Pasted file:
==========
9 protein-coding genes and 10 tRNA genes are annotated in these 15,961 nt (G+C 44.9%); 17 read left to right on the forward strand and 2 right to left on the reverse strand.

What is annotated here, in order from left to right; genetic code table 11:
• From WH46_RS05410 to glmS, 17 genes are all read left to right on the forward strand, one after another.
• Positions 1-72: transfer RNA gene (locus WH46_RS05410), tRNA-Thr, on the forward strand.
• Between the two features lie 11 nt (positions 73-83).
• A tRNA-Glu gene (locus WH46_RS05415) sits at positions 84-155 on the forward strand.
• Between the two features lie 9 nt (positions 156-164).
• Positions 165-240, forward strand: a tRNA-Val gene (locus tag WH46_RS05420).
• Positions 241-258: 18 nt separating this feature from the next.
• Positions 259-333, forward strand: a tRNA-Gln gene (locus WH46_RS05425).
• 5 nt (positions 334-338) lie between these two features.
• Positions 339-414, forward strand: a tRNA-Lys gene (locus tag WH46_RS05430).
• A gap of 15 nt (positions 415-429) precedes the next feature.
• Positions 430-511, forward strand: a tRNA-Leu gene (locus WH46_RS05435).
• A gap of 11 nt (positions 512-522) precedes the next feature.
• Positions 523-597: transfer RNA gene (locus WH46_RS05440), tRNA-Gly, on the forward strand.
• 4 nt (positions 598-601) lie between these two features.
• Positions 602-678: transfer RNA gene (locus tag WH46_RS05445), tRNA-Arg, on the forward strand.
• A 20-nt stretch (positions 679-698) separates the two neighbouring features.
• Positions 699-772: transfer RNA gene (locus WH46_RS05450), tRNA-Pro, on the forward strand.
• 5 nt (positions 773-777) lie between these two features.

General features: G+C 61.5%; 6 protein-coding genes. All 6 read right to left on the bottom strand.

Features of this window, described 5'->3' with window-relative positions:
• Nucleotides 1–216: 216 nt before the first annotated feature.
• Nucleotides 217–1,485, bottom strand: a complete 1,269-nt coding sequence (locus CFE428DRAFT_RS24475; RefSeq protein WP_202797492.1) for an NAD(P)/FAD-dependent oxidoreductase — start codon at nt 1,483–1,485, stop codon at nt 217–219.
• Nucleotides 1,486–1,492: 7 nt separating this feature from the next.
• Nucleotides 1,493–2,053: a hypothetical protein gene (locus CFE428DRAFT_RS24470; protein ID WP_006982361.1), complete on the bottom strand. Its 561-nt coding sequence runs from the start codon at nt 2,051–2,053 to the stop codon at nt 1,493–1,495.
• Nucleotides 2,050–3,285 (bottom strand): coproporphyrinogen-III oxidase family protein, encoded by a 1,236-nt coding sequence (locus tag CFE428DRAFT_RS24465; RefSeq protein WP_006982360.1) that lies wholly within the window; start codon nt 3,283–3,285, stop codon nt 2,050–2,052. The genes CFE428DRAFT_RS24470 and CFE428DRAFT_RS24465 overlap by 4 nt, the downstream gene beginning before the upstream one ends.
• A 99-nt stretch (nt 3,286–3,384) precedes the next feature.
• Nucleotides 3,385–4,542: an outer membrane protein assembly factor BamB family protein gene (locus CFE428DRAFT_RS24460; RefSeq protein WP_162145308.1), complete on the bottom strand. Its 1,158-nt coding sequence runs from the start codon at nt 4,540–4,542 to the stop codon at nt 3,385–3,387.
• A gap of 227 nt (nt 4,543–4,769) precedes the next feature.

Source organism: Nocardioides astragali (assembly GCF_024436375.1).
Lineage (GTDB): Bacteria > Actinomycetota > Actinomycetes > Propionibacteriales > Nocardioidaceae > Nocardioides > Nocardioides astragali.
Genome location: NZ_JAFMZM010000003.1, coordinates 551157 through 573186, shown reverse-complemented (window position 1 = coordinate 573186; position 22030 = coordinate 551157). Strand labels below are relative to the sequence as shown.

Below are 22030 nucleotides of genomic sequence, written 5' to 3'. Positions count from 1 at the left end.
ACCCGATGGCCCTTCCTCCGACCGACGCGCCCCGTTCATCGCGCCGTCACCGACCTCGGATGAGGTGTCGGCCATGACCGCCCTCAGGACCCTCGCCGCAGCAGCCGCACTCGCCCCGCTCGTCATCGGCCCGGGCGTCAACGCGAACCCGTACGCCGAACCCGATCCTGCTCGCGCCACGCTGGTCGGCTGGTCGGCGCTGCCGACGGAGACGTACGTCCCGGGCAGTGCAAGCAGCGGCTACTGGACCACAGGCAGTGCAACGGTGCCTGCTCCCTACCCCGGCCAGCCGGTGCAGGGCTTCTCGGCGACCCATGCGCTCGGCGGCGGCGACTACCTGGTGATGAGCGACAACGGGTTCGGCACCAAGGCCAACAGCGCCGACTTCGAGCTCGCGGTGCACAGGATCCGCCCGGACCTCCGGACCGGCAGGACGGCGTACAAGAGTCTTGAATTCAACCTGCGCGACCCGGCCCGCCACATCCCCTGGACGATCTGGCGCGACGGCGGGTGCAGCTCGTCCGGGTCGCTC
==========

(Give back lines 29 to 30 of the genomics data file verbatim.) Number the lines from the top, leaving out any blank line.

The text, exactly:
• A 99-nt stretch (nt 3,286–3,384) precedes the next feature.
• Nucleotides 3,385–4,542: an outer membrane protein assembly factor BamB family protein gene (locus CFE428DRAFT_RS24460; RefSeq protein WP_162145308.1), complete on the bottom strand. Its 1,158-nt coding sequence runs from the start codon at nt 4,540–4,542 to the stop codon at nt 3,385–3,387.